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Far From Soldiers of Fortune

Lengthy deployments have created financial hardship for reservists, guardsmen and their families. The Frommes could lose their farm.

May 12, 2004|P.J. Huffstutter | Times Staff Writer

FERDINAND, Ind. — When Pat Fromme shipped out last year for a six-month tour in Iraq with the Indiana National Guard, the citizen soldier left behind a farm, a wife, three kids and 27,000 turkeys.

Six months turned into a year, then 15 months. He returned home in March, and was promoted to another Guard unit. That unit has recently been called up for duty in Afghanistan. He knows he will have to join it; he just doesn't know when.

His wife and family will struggle to do their best and wait for him. The turkeys, however, may be gone by the time he gets back.

"If I have to go again right away, the farm won't make it," said Fromme, 39, a sergeant major now with the 76th Infantry Brigade.

The conflicts in the Middle East have created unexpected financial hardships for many of the estimated 364,000 part-time soldiers in the reserves and the National Guard who have been called up for service since the Sept. 11 attacks.

The deployment of citizen soldiers is the largest such effort since World War II; it is also one of the longest. Today, reservists and guardsmen are facing tours in Iraq as long as 20 months, as well as repeat deployments.

As a result, many soldiers have drained their savings to support their families while they are gone. Some have lost their homes. Others have lost their jobs at small businesses, which say they can't afford to keep the positions open -- even though they're breaking the law. And numerous small-business owners have shut down their companies or have had to declare bankruptcy.

Ted Valentini, an officer with the Army Reserve, lost his business that makes molds for plastics and electronics after a second tour of duty sent him to Iraq. The assets of the Beavercreek, Ohio, firm were sold off last year.

Danny Lewis, a chief warrant officer in the Marine Corps Reserve who is stationed in Baghdad, faced an equally tough situation. Unable to find a replacement for himself, Lewis closed his landscaping business in Moorseville, N.C., and laid off his two employees soon after he was deployed.

Such troubling tales are expected to grow. Troop levels are rising, not falling as had been anticipated. The Pentagon last week alerted 37,000 support soldiers -- mostly in National Guard or Reserve units -- that they would be replacing troops leaving the Middle East.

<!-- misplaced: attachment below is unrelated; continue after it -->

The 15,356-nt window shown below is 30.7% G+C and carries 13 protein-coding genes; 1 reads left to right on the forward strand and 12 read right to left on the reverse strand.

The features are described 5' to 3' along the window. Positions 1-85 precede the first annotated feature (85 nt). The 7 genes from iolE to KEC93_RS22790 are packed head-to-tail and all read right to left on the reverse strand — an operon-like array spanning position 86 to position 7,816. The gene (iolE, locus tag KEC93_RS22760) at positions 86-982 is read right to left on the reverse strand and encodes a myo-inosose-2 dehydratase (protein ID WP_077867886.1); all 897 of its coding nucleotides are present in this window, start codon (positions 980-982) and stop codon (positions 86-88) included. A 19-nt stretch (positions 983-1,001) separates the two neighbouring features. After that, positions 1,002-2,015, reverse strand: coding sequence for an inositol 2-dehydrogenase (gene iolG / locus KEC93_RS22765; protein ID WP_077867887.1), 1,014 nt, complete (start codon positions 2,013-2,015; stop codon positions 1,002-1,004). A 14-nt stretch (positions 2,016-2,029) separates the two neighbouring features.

In Iraq, reservists and Guard troops are performing fundamental duties, from frontline combat to military policing at the now infamous Abu Ghraib prison. Military experts say the Pentagon relies heavily on such call-ups and tour extensions to accomplish its mission overseas.

Desperate for help, reservists and National Guard soldiers have flooded state and federal agencies with questions about bankruptcy protection, loan programs and rights in the workplace.

Despite a flurry of legislation -- mostly at the state level -- there are few easy solutions.

"It's one thing to leave your business for six months. It's another to leave it for two years or more," said Dennis DeMolet, vice chairman of the Small Business Administration's advisory committee on veterans business development.

"No one, not the military or the government, saw this being a problem. It's happening, and it's devastating."

*

Pat Fromme never imagined himself in this predicament. His father bought this land decades ago, building a home and a small business amid these gentle hills and a waterhole teeming with fish. The Fromme family farm is a 10-minute drive to the center of Ferdinand and its 2,300 residents; the closest city is Evansville, about 50 miles away.

For four generations, the Frommes have served in the military. Pat joined the National Guard's 1st Battalion of the 152nd Infantry Division after serving in the Marines for five years. His Guard duty was easy for the family business to handle: a few weekends here, a month or two there.

Intellectually, said Pat and his wife, Lori, they realized the Guard could demand far more from Pat. Emotionally, though, they didn't make the connection between the war and what it could mean to the family and their farm.

In December 2002, Fromme's unit was called up. Pat left. So did two of his brothers and two nephews. One of those nephews, 22-year-old Zachary Fromme, had long worked with Pat and Lori on the farm.

"When he joined the Guard, I thought I knew what it meant," Lori said of her husband's deployment. "But knowing that your husband could be called away, and actually living with the reality of how long tours are these days, are two totally different things. You just can't really understand what it's going to be like until it happens."

The deployment took away two-thirds of the farm's staff. Lori, 38, was on her own. She was already a farmer and a mother. She also became an accountant and an animal breeder, the tiny company's chief executive and its chief manure shoveler.

"I was scared," Lori said. "Determined too."

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